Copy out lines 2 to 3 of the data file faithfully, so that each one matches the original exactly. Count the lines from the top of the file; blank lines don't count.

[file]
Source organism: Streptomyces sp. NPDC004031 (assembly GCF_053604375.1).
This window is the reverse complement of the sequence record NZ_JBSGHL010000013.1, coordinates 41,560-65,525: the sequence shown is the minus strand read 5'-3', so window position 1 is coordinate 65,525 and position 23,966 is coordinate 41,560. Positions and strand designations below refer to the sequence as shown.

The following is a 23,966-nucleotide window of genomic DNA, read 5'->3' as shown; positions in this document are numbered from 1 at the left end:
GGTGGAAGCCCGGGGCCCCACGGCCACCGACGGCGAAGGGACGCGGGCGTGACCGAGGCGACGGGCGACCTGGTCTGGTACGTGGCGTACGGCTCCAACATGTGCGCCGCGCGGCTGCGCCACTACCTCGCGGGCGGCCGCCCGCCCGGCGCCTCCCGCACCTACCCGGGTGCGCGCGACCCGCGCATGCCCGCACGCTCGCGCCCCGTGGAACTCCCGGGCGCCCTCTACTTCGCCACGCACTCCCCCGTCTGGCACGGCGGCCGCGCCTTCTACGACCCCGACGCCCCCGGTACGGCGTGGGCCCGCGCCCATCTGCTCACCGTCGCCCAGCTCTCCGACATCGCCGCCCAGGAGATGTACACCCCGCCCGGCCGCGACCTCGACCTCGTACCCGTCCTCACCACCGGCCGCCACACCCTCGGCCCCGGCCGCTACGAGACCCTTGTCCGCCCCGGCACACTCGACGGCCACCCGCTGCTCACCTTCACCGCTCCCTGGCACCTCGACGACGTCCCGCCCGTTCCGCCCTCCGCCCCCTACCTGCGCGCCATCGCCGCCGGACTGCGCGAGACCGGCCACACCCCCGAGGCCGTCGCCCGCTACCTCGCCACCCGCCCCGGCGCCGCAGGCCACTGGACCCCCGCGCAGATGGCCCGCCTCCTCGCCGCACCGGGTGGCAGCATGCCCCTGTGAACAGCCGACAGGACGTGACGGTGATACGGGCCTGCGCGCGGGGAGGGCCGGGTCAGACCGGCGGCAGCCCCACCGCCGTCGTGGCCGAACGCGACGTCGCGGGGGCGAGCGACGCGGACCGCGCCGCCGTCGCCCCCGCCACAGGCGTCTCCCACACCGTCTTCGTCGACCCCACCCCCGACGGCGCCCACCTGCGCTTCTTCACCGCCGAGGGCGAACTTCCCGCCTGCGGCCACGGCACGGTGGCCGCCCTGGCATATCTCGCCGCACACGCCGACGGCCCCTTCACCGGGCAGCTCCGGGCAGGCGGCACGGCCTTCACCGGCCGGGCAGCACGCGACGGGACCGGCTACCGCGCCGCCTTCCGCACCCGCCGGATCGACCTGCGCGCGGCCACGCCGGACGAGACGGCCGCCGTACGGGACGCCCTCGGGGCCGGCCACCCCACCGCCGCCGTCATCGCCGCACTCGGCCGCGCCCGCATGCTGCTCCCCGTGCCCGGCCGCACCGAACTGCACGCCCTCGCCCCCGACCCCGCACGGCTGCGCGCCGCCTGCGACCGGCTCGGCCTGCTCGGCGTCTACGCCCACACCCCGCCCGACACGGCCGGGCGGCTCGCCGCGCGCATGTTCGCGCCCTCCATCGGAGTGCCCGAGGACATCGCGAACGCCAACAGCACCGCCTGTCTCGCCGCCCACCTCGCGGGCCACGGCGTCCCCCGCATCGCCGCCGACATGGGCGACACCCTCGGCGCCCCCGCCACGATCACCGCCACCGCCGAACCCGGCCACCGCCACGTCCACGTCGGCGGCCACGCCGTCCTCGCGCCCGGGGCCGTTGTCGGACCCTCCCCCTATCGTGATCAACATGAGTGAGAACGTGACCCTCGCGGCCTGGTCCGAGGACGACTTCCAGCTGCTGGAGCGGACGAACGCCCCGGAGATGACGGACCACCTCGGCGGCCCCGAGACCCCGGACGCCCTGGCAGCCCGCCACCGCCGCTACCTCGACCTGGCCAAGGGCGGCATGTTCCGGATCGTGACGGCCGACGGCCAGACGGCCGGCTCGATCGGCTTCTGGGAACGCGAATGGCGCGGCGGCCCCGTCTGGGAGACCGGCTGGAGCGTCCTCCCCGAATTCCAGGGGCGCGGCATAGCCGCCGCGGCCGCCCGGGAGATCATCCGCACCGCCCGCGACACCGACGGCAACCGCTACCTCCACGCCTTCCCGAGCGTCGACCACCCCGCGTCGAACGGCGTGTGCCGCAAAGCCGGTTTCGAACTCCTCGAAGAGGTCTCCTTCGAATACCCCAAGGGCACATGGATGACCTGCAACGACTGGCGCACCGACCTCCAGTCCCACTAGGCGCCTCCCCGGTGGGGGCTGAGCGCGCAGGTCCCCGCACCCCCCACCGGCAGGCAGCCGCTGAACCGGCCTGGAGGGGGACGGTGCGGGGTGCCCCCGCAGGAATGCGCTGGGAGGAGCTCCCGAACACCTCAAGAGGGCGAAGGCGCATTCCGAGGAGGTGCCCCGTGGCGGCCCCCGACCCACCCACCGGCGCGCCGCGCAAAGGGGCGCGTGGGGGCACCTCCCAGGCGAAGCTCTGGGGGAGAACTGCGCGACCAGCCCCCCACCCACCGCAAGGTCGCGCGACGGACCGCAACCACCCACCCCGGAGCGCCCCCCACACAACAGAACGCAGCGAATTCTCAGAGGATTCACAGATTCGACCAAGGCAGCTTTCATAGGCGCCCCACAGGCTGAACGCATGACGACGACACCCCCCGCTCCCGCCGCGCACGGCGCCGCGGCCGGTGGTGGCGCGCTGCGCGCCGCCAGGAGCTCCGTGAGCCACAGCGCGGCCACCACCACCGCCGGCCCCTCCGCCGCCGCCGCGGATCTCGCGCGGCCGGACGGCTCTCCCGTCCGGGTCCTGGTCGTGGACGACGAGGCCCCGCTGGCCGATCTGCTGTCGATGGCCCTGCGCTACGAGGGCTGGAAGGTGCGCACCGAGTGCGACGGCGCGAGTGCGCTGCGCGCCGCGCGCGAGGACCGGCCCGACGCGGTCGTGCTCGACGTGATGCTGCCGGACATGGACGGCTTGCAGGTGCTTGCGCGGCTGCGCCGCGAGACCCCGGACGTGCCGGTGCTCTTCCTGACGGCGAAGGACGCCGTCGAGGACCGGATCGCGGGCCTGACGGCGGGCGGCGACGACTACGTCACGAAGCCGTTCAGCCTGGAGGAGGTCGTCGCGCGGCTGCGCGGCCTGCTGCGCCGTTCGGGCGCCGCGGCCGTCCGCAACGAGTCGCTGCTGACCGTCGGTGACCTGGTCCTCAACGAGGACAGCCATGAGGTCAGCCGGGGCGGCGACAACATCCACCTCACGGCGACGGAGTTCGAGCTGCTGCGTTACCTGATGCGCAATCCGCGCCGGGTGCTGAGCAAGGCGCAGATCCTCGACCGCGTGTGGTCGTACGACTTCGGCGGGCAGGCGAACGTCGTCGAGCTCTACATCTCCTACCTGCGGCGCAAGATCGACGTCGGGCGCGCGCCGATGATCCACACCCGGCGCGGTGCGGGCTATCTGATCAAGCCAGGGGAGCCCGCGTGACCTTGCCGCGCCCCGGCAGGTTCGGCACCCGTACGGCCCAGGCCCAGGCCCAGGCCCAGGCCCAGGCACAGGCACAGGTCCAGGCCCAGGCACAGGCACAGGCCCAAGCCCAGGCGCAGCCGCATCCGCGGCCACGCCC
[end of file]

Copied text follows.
This window is the reverse complement of the sequence record NZ_JBSGHL010000013.1, coordinates 41,560-65,525: the sequence shown is the minus strand read 5'-3', so window position 1 is coordinate 65,525 and position 23,966 is coordinate 41,560. Positions and strand designations below refer to the sequence as shown.

The following is a 23,966-nucleotide window of genomic DNA, read 5'->3' as shown; positions in this document are numbered from 1 at the left end: